Vet Connect Plus
Role: Lead UX Designer/Visual Designer
At the beginning of 2015 I joined the VetConnect Plus Mobile Team working on IDEXX’s diagnostic results products. There were design patterns already established and new features were to be introduced in the 2nd quarter. The challenge was working through an existing framework, keeping the integrity of the app while adding simple interactions to solve complex problems.
VetConnect mobile allows doctors to review patients lab results as soon as the lab has finished tests. One task I worked on solving was applying visual affordances to tests that have been run before. Below, you can see the integrated flow with explanations of these interactions and their cause and effect.
App Flow Diagram
This was a flow diagram with feature call-outs that complimented the clickable prototype. This served as the script while the prototype was the primary model for discussing the UX and UI.
During presentations with my development team I would demonstrate what I believed to be the best solution and share the alternative designs if suggestions they gave matched previous explorations. An example of this can be seen at the beginning of the video below where 'New Features are Available' modals are displaying in various forms.
Historical Results - Developing a New Interaction
One issue in talking with our customers was that they wanted to be able to use as much of the patients past history to see if the recent result was something new or an ongoing issue. We tried many different solutions where they would tape and scroll horizontally but the discoverability was an issue as well as the interaction.
One day while playing a card game I had a eureka moment. I was thumbing through my hand, looking for specific card types when I made the connection with the Historical Results problem the previous day. I jumped onto my computer and built a rough prototype of what that interaction on the phone would feel like. Had a few issues with the math so fellow interaction designer and friend Josh Tucker (@joshmtucker) helped out with the accordion.
Once I realized that this could be a real viable solution I implemented it into the design for context. The right side of the screen shows the results stacked, continuing the card metaphor it physically looks like cards are stacked up giving it that affordance one would see when holding cards in their hand. A simple swipe with your thumb reveals the cards. We were happy with the results, it was a question of whether it would be evident with our customers.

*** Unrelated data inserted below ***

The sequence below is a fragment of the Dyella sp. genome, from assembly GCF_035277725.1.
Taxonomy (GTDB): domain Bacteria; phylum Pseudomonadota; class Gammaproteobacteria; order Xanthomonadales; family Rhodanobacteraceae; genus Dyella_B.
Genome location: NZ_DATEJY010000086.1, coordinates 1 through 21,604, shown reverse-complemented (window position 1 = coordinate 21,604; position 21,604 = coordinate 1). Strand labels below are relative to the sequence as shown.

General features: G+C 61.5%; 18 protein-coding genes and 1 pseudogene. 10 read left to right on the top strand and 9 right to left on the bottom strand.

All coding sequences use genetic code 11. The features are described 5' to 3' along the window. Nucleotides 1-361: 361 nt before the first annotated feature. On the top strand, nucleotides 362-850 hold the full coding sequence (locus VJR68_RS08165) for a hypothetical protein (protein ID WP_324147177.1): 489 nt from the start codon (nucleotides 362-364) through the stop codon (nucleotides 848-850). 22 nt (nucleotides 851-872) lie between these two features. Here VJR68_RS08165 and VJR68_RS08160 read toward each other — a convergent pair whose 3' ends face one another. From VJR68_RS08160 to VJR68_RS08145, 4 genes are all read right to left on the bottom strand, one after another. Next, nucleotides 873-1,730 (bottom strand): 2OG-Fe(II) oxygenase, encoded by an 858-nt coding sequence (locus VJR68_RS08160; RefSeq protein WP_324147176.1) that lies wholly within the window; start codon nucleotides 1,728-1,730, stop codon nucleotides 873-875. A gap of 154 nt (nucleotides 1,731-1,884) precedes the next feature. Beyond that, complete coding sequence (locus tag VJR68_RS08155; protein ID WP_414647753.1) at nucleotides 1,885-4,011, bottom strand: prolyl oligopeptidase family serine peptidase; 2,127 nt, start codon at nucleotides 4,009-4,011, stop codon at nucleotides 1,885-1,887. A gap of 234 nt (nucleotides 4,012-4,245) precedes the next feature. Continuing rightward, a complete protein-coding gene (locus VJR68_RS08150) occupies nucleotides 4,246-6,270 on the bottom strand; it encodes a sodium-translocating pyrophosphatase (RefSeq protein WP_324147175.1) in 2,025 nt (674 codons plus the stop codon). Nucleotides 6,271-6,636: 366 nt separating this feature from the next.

We were quite happy with the results and 8/10 of our customers understood the interaction right away. We noticed they would tap the stacked card affordance to see what would happen-, so we added "bump" or slight reveal and have the cards move back in place, this encouraged them to drag the cards which served to work quite well.
Although the interactive prototype was incredibly helpful in communicating the concept as well as giving development a start in sizing the effort in programming the functionality, when it came to details, I created a one sheet to answer all the remaining questions they wanted answered for the following sprint.
It was really important for our remote development team to get the little details right and red-lines are usually a tedious task for designers. I reused all my assets created for the flow as well as the prototype and it took only an hour, which is minimal to the amount of email/calls and feedback. The dev team to a single pass and we reviewed and tightened things up shortly after
With the an expanded view of a trending result, we wanted a layout that could be fluid across multiple devices while being accommodating to varying results of an analyte; and in order for the design to be successful we had focus on why our customers were selecting an analyte and what answers do they need to get their job done. By establishing a common pattern across varying analytes we are able allow our customers anticipate what would happen certain section of the trending result and anticipate what when selected.
New Features Walk-through
I strive to make a design that is obvious to avoid feature walk throughs but was the large update it was quite inevitable as we were introducing new and complex interactions it was important our customers understand how these features could benefit their day-to-day work process.
I mapped out a flow to get a sense of timing. The objective was to make it interactive, mimicking the same gestures as the features we were introducing by guiding our customers and making if fast so they could jump right into the app.
One of our Project Managers was attending a conference where Vet Techs and Doctors would be, we felt it would be an a great opportunity to put this features in the hands of our customers and get instant feedback. I put together the interactive prototype and sent it to our PM to download. She did a half dozen ad-hoc testing session and after the third one a small flaw in the design was discovered. I updated the prototype quickly and just re-uploaded the changes. Our Project Manager was able to get more feedback with the new iteration.